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.NET Programming: A Practical Guide Using C# by Pradeep Tapadiya

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Cloning

We know that when we assign one reference-type object to another, both the objects point to the same memory location after the operation is completed. If a member field in one object is changed, for example, it gets reflected in the other object.

Sometimes you might want to clone the object, i.e., create a duplicate copy of the object. The .NET Framework formalizes this notion of cloning by meaning of a standard interface, ICloneable. Here is its definition:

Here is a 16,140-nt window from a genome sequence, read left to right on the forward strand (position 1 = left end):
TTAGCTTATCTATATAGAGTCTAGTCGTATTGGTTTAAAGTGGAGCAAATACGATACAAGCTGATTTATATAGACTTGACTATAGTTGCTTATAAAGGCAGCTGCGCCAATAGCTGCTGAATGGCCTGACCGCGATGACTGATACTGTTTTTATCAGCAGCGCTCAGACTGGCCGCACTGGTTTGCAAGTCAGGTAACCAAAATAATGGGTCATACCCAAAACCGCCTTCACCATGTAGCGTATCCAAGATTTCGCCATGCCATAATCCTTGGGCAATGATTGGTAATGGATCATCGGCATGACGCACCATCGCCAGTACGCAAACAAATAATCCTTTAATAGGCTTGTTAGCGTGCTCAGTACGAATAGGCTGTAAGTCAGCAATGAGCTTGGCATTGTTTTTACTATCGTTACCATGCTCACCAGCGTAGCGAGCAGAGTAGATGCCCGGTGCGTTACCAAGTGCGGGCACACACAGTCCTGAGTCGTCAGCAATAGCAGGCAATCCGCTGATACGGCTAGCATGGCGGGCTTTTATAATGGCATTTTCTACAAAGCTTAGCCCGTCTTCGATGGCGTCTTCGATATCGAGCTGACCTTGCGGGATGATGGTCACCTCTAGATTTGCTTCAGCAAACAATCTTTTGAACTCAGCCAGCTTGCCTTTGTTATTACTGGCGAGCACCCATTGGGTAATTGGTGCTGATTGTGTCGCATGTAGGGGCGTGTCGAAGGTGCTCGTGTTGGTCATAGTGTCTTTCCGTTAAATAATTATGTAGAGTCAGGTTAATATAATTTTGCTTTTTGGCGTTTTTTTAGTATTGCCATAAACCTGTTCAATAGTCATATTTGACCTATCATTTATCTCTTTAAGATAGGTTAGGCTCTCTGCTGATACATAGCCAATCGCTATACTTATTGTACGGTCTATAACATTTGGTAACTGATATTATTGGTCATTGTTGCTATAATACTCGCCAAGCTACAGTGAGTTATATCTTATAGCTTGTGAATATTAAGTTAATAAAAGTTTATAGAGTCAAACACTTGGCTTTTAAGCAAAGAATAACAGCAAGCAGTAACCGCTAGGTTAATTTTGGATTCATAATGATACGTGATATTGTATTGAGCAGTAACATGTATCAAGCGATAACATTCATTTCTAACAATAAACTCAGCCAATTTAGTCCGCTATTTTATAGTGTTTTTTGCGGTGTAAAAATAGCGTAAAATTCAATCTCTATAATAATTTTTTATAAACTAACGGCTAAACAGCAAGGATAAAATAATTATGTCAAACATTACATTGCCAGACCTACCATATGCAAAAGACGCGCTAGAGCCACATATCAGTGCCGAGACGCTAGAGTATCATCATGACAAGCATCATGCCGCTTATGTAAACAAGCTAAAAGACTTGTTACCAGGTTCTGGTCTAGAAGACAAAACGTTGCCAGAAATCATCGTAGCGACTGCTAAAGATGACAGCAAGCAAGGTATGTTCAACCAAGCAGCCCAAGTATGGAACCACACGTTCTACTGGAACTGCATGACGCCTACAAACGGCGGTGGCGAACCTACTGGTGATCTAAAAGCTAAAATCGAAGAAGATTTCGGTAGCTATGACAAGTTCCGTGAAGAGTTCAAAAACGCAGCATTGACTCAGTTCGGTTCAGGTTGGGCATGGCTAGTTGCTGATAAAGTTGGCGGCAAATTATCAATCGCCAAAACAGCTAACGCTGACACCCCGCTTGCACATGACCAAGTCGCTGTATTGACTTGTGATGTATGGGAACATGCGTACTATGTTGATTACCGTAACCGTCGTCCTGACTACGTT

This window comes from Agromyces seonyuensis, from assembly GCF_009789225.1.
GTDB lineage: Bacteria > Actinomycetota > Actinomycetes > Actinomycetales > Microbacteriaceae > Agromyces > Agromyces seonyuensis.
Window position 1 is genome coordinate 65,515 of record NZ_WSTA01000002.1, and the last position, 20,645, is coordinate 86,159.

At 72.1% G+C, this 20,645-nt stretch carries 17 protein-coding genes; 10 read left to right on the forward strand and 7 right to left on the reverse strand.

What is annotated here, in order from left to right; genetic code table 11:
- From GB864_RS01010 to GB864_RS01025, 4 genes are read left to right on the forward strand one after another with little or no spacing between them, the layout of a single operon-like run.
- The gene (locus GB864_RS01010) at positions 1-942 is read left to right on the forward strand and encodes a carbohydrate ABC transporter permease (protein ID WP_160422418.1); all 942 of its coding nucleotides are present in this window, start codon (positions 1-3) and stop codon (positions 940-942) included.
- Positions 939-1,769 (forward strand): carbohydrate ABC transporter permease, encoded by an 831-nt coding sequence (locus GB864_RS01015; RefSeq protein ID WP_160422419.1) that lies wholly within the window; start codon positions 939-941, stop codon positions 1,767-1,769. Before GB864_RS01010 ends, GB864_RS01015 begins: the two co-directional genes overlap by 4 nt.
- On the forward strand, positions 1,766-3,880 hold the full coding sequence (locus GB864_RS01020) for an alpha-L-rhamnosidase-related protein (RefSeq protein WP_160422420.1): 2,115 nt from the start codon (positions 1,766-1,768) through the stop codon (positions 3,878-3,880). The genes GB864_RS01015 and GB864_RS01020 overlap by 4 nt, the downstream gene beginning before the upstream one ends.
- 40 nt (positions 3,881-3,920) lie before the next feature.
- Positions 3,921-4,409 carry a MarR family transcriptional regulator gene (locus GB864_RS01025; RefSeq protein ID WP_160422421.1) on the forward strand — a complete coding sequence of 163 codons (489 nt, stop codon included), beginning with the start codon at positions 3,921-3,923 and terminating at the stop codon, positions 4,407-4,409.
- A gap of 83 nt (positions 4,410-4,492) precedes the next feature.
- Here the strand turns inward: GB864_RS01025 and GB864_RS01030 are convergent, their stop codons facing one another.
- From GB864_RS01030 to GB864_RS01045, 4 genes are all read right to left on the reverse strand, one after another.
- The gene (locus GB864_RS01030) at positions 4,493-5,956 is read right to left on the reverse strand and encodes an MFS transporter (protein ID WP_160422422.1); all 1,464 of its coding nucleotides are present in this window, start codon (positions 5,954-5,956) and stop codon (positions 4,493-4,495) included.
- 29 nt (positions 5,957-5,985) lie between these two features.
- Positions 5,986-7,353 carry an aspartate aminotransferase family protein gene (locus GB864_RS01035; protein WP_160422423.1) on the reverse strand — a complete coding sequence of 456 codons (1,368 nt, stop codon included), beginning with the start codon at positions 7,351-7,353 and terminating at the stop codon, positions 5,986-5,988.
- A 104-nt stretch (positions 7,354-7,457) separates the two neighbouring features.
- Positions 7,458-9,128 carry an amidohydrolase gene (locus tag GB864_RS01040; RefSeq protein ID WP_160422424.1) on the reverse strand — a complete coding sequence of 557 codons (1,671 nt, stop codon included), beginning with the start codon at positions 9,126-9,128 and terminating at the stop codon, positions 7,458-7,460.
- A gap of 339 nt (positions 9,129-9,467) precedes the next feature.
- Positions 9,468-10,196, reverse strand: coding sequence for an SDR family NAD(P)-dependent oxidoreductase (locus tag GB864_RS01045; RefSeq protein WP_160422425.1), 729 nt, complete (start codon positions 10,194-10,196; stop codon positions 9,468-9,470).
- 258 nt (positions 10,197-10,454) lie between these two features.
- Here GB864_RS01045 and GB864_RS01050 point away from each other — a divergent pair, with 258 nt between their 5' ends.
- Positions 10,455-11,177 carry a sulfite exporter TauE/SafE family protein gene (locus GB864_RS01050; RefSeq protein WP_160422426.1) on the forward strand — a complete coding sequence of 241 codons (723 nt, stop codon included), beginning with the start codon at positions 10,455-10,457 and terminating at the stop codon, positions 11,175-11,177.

public interface ICloneable {
     Object Clone();
}

The interface defines just one method, Clone. The purpose of this method is to return a clone of the object. Any class that implements ICloneable must implement Clone and the necessary logic to duplicate the object.

Interface ICloneable ...

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